‘I don’t like fusion’ | music | Hindustan Times
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‘I don’t like fusion’

music Updated: May 01, 2011 13:49 IST
Sharin Bhatti
Sharin Bhatti
Hindustan Times
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Here’s the thing about classical musician and urban folk artiste Vivek Rajagopalan. He is a percussionist by nature, having played with the likes of Lucky Ali, Austrian a cappella outfit Bauchklang and even UK beatboxer Shlomo. But once in a while, the purist artiste throws up surprise.

The mridangam exponent, electronica artiste and tadha beatboxer has produced and arranged the traditional lavani track, ‘Ka ho dajiba…’ for Mahesh Manjrekar’s forthcoming film, Jay Jay Maharashtra Mazha. Making the most of the moment, the music of the film releases today on Maharashtra Day.

“That bit wasn’t planned. Neither was the song title. It just happens to be a coincidence,” Rajagopalan feigns innocence. ‘Ka ho dajiba…’ has been reproduced and rearranged as a drum ‘n’ bass mix with only traditional Marathi folk instruments like the dhol, dholki and naal. “I wanted to keep the essence of lavani music alive, which is why I didn’t add traditional fusion instruments like drums or guitars or any foreign electronic samples. All I have done is keep the high energy and up-tempo beat, but given it a different sound,” says Rajagopalan.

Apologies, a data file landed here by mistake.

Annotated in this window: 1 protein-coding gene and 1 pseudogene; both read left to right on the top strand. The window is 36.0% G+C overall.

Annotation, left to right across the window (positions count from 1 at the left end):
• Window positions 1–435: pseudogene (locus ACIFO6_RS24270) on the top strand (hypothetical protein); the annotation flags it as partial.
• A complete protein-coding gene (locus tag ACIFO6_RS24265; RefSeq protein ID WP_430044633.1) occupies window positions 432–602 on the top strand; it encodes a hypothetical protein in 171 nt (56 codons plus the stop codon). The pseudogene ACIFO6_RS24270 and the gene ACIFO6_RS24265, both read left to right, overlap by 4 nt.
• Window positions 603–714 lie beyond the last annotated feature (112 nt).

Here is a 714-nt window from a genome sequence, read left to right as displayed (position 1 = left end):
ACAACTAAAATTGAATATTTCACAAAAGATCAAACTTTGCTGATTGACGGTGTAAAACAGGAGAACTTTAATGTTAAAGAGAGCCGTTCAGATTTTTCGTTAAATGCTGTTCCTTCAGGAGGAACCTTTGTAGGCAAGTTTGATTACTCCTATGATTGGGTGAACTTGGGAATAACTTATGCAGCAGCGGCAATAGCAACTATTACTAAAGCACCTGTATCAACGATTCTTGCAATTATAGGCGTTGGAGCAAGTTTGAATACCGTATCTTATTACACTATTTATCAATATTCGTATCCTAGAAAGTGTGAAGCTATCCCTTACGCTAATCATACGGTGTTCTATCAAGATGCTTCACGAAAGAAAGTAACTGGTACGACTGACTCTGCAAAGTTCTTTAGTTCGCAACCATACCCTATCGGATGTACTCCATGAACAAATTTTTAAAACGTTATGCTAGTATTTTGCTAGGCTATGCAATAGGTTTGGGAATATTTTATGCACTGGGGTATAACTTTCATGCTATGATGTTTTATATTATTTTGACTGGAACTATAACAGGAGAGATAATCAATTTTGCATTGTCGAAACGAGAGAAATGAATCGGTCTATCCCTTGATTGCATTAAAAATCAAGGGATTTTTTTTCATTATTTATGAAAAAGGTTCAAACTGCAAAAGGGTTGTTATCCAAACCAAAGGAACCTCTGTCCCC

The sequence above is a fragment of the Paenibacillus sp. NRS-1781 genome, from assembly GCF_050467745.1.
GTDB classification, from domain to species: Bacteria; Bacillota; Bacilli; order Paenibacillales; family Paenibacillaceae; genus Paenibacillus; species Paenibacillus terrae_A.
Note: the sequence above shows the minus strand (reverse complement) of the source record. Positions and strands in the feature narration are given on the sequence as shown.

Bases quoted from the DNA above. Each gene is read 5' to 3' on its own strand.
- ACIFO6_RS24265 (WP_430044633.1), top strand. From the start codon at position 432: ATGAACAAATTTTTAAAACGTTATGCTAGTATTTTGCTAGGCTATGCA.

Keeping the ethos of traditional Marathi music alive was very important to Rajagopalan, for no reason other than not being labelled ‘just another fusion mix.’ “It’s a situational song in the movie, which itself is a young, urban Marathi movie. It’s rediscovering the urban sub culture in rural Maharashtra. So, the music had to be rustic but modern. Personally too, I don’t like the fusion genre,” says Rajagopalan, who says this track is a “one-off thing” that he did for movies. He generally stays away from mainstream.

“I think enough people are doing it anyway and there are few people who give you the freedom to experiment. This is a one-of-a-kind sound. Nobody has done drum ‘n’ bass with Marathi instruments before. I think that novelty factor is its USP,” says Rajagopalan, who sat with music composer KC Loy to work on the song in order to appeal to the Maharashtrians of the noughties. “Cinema, art and music keep changing and that change is a measure of how people’s thought processes are evolving. We are only catering to that through this song,” he says.

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